Aggressive therapy of diabetic dyslipidemia will reduce the risk of CVD in patients with diabetes. Primary therapy should be directed first at lowering LDL levels. The goal is to reduce LDL concentrations to ≤100 mg/dl [2.60 mmol/l]. The initiation level for behavioral interventions is also an LDL cholesterol of ≥100 mg/dl (2.60 mmol/l). The initial pharmacological therapy should be to use statins. A cholesterol absorption inhibitor, a resin, niacin, or fenofibrate may be added if necessary to reach the LDL goal or in the case of statin intolerance. There are no outcome studies of combination lipid-lowering therapies.
In addition, if the HDL is <40 mg/dl, a fibric acid, such as fenofibrate, or niacin might be used in patients with LDL cholesterol between 100 and 129 mg/dl.
The initial therapy for hypertriglyceridemia is improved glycemic control and lifestyle intervention. Additional triglyceride lowering can be achieved with fibric acid derivatives (gemfibrozil or fenofibrate) or niacin. For subjects with both high LDL and triglyceride levels, high dose statins may be used.
In adult patients, test for lipid disorders at least annually and more often if needed to achieve goals. In adults with low-risk lipid values (LDL <100 mg/dl, HDL >50 mg/dl, and triglycerides <150 mg/dl), repeat lipid assessments every 2 years. (E)
Treatment recommendations and goals
Lifestyle modification focusing on the reduction of saturated fat and cholesterol intake, weight loss, increased physical activity, and smoking cessation has been shown to improve the lipid profile in patients with diabetes. (A)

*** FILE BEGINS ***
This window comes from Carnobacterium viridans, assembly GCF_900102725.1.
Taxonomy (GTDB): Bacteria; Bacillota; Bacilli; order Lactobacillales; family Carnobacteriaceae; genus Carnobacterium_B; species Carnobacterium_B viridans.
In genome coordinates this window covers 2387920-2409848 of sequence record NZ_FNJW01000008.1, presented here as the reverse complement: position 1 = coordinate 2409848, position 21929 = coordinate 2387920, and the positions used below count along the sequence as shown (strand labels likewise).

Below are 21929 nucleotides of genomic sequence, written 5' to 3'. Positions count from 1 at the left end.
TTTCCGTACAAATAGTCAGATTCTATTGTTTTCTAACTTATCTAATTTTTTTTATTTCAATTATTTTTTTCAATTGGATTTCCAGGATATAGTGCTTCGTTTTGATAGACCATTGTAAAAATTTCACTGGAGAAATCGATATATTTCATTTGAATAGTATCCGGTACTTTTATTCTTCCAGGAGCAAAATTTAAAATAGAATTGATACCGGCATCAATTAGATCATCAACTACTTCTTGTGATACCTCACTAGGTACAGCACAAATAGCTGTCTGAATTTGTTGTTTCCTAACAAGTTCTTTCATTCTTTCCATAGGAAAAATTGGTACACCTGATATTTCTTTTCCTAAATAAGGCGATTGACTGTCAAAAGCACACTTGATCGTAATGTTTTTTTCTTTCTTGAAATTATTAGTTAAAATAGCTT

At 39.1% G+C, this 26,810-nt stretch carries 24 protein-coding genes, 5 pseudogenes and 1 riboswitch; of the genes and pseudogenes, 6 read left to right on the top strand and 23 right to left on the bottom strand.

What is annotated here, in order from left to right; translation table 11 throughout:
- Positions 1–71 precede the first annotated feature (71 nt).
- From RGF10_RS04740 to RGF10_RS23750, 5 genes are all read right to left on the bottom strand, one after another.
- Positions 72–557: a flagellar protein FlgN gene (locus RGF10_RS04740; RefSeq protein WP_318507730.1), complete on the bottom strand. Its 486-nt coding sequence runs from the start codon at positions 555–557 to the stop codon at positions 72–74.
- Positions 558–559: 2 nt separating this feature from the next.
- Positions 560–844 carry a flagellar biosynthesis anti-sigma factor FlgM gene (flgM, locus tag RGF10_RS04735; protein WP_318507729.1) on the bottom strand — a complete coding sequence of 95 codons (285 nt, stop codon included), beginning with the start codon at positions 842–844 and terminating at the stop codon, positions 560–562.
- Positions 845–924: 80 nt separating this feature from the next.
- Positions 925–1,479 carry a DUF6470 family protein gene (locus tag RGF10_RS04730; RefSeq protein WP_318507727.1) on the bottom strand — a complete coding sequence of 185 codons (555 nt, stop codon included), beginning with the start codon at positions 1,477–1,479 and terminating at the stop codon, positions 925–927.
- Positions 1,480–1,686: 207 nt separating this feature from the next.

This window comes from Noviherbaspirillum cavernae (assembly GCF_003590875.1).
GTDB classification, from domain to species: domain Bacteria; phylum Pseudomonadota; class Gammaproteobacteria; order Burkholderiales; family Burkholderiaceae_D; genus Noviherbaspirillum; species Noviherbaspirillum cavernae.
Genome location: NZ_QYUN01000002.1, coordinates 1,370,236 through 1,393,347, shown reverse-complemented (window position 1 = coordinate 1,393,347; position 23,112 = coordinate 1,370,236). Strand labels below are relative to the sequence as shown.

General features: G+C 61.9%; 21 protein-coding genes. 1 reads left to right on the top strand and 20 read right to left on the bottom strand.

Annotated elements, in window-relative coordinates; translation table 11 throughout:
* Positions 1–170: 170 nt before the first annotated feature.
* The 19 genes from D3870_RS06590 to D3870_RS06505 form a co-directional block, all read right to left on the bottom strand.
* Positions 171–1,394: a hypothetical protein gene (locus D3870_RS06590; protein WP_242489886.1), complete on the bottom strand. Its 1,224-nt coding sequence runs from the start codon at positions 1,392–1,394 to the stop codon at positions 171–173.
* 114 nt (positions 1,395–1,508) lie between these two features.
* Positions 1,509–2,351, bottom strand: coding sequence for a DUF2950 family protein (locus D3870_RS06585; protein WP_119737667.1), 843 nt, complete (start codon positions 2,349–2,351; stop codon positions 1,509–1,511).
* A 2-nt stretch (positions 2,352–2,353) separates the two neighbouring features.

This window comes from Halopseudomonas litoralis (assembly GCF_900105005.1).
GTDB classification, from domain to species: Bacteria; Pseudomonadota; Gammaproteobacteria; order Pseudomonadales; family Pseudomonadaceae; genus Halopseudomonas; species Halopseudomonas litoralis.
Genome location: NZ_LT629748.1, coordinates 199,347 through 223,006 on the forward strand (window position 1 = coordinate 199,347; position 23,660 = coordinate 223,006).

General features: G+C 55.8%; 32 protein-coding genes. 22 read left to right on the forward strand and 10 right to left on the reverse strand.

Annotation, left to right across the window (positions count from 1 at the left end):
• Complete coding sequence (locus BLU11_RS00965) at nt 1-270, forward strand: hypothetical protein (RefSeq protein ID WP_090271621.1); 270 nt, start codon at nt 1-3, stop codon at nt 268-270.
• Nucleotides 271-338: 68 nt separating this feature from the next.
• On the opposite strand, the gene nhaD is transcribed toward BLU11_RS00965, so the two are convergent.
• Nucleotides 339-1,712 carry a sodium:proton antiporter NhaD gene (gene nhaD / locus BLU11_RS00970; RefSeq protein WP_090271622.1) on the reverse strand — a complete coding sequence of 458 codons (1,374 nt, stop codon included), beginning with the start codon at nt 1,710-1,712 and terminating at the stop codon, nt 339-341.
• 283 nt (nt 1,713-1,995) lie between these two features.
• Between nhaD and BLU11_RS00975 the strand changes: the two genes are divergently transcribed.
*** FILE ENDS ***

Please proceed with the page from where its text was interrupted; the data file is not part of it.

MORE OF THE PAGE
Patients who do not achieve lipid goals with lifestyle modifications require pharmacological therapy. (A)
Lower LDL cholesterol to <100 mg/dl (2.6 mmol/l) as the primary goal of therapy for adults. (B)
Lowering LDL cholesterol with a statin is associated with a reduction in cardiovascular events. (A)
In people with diabetes over the age of 40 years with a total cholesterol ≥135 mg/dl, statin therapy to achieve an LDL reduction of ∼30% regardless of baseline LDL levels may be appropriate. (A)
In children and adolescents with diabetes, LDL cholesterol should be lowered to <100 mg/dl (2.60 mmol/l) using MNT and medications, based on LDL level and other cardiovascular risk factors in addition to diabetes. (E)
Lower triglycerides to <150 mg/dl (1.7 mmol/l), and raise HDL cholesterol to >40 mg/dl (1.15 mmol/l). In women, an HDL goal 10 mg/dl higher may be appropriate. (C)
Lowering triglycerides and increasing HDL cholesterol with a fibrate is associated with a reduction in cardiovascular events in patients with clinical CVD, low HDL, and near-normal levels of LDL. (A)
Combination therapy using statins and fibrates or niacin may be necessary to achieve lipid targets, but has not been evaluated in outcomes studies for either event reduction or safety. (E)
The recommendations in this paper are based on the evidence reviewed in the following publication: Management of dyslipidemia in adults with diabetes (Technical Review). Diabetes Care 21:160–178, 1998.
The initial draft of this paper was prepared by Steven M. Haffner, MD. This paper was peer-reviewed, modified, and approved by the Professional Practice Committee and the Executive Committee, November 1997. Most recent review/revision, 2003.